Results Median gestational age at delivery was 41 weeks+0 days (interquartile range 41 weeks+0 days-41 weeks+1 day) for the induction group and 41 weeks+2 days (41 weeks+0 days-41 weeks+5 days) for the expectant management group. The primary outcome was analysed for both the intention-to-treat population and the per protocol population. In the induction group, 15/900 (1.7%) women had an adverse perinatal outcome versus 28/901 (3.1%) in the expectant management group (absolute risk difference −1.4%, 95% confidence interval −2.9% to 0.0%, P=0.22 for non-inferiority). 11 (1.2%) infants in the induction group and 23 (2.6%) in the expectant management group had an Apgar score <7 at five minutes (relative risk (RR) 0.48, 95% CI 0.23 to 0.98). No infants in the induction group and three (0.3%) in the expectant management group had an Apgar score <4 at five minutes. One fetal death (0.1%) occurred in the induction group and two (0.2%) in the expectant management group. No neonatal deaths occurred. 3 (0.3%) neonates in the induction group versus 8 (0.9%) in the expectant management group were admitted to an NICU (RR 0.38, 95% CI 0.10 to 1.41). No significant difference was found in composite adverse maternal outcomes (induction n=122 (13.6%) v expectant management n=102 (11.3%)) or in caesarean section rate (both groups n=97 (10.8%)).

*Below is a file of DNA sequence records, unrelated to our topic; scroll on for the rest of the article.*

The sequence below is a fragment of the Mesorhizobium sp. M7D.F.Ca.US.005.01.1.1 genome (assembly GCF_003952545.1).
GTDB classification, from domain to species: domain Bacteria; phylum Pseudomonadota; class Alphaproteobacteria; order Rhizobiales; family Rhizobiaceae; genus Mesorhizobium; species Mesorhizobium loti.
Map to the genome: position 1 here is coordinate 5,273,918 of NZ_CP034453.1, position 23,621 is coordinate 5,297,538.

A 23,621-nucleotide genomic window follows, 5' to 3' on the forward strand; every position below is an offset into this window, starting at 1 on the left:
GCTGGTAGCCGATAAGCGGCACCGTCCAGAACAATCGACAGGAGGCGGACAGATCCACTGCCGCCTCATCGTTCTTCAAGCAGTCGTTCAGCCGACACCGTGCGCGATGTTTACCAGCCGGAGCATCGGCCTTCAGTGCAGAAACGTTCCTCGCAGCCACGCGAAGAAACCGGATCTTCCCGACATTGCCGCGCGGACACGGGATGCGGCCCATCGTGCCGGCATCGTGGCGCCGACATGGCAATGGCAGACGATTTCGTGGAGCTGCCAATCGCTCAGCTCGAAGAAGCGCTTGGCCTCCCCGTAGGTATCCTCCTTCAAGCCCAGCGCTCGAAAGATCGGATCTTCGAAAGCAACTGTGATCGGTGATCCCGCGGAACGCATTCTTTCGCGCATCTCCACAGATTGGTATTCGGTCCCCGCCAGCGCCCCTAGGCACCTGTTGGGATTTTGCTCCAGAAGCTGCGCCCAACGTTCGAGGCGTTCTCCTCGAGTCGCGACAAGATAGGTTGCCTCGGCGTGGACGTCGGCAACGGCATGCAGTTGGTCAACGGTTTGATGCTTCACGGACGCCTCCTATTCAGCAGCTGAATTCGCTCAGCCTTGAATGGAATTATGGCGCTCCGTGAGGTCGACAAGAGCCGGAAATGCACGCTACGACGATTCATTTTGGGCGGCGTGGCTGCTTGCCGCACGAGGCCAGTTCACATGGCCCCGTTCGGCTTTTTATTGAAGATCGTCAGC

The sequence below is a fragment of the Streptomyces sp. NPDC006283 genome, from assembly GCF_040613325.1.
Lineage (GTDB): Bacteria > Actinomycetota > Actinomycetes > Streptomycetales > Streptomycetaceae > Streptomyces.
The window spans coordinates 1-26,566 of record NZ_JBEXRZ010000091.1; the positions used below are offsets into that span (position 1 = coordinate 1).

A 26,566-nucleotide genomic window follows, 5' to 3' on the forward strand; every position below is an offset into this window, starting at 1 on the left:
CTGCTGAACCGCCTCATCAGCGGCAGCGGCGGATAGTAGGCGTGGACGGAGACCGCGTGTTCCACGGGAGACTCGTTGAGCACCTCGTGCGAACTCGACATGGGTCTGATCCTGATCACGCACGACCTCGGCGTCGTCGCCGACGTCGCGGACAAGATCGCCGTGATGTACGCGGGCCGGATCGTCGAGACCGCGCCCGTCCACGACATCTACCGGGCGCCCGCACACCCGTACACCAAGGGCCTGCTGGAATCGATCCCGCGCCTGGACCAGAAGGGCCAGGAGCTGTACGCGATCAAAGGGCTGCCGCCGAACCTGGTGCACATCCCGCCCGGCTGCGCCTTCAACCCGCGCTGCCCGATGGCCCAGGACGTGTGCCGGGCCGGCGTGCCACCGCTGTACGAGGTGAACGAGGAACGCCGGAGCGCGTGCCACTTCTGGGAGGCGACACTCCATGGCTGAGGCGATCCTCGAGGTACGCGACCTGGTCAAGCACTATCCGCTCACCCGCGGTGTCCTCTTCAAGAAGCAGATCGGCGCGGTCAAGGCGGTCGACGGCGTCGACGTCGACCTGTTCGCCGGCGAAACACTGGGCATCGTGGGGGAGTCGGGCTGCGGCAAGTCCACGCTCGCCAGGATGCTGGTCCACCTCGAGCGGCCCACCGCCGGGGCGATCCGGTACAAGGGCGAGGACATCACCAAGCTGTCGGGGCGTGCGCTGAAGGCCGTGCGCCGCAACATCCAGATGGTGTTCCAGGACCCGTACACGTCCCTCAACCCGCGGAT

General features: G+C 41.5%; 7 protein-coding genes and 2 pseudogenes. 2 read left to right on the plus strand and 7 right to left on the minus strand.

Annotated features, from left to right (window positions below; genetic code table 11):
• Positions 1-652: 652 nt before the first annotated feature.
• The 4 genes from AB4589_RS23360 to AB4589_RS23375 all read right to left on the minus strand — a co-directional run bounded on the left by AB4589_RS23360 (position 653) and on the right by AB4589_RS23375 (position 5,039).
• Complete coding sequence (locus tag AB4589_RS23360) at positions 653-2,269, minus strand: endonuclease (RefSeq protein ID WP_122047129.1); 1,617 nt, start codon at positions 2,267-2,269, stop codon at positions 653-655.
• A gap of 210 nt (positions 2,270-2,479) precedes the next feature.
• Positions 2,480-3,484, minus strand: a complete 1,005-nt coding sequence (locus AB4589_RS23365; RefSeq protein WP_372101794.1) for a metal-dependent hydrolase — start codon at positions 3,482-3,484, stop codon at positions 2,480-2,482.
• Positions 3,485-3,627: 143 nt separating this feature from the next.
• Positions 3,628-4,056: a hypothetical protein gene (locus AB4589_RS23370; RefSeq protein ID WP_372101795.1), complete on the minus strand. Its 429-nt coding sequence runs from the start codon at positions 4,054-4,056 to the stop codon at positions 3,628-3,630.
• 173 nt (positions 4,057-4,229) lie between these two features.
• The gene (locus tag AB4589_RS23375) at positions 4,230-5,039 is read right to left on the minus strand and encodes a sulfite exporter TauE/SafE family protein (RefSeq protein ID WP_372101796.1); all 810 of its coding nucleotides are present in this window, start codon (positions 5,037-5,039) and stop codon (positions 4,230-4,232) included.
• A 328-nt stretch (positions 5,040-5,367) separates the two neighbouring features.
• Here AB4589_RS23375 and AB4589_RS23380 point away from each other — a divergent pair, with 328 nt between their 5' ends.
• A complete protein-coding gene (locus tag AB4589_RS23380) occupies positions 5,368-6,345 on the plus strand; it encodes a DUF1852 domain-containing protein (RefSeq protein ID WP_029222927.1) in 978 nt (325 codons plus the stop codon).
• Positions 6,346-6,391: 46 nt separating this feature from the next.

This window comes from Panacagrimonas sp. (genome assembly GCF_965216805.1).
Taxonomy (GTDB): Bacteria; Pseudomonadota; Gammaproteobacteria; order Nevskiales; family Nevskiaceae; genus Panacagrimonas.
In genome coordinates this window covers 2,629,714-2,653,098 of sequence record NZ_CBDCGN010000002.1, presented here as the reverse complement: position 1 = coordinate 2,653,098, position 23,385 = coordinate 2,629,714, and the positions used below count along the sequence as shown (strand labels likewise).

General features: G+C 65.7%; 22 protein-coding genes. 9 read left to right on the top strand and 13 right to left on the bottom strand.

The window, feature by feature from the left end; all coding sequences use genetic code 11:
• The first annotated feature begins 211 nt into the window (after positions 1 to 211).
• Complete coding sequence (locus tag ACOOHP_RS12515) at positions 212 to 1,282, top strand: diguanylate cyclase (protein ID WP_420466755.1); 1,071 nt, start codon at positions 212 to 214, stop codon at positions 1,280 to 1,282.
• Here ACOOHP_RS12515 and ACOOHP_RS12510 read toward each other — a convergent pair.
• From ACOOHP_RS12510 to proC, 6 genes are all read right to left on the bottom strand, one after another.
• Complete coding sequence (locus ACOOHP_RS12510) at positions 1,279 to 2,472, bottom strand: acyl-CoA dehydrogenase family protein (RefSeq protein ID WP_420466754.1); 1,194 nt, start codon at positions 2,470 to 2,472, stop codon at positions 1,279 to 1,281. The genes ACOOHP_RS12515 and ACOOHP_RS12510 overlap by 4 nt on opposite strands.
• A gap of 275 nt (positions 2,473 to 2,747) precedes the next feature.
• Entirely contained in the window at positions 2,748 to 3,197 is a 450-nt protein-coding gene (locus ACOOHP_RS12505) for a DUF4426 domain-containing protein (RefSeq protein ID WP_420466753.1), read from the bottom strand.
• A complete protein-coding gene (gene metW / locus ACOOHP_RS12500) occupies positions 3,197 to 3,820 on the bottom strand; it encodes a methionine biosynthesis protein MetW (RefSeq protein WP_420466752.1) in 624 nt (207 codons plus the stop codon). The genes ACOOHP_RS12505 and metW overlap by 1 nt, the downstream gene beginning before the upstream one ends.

Conclusions This study could not show non-inferiority of expectant management compared with induction of labour in women with uncomplicated pregnancies at 41 weeks; instead a significant difference of 1.4% was found for risk of adverse perinatal outcomes in favour of induction, although the chances of a good perinatal outcome were high with both strategies and the incidence of perinatal mortality, Apgar score <4 at five minutes, and NICU admission low.
Trial registration Netherlands Trial Register NTR3431.
Post-term pregnancy, defined as a pregnancy extended to or beyond 42 weeks, or 294 days or more, is associated with increased perinatal morbidity and mortality.12345678910 The World Health Organization and various guidelines throughout the world therefore recommend induction of labour after 42 weeks.101112131415 Although the overall probability of favourable perinatal outcomes between 40 and 42 weeks is good in high resource settings, the risk of adverse perinatal outcome increases gradually after 40 weeks.16171819
Several studies concluded that induction of labour from 41 weeks onwards improves perinatal outcomes, and this has been confirmed in a meta-analysis.16171920 These results need to be interpreted with caution, however, because of heterogeneity between trials as a result of different outcome measures, protocols, and time frames of comparison because several trials compared induction beyond 41 weeks or starting induction at 42 weeks with a policy of expectant management far beyond 42 weeks.21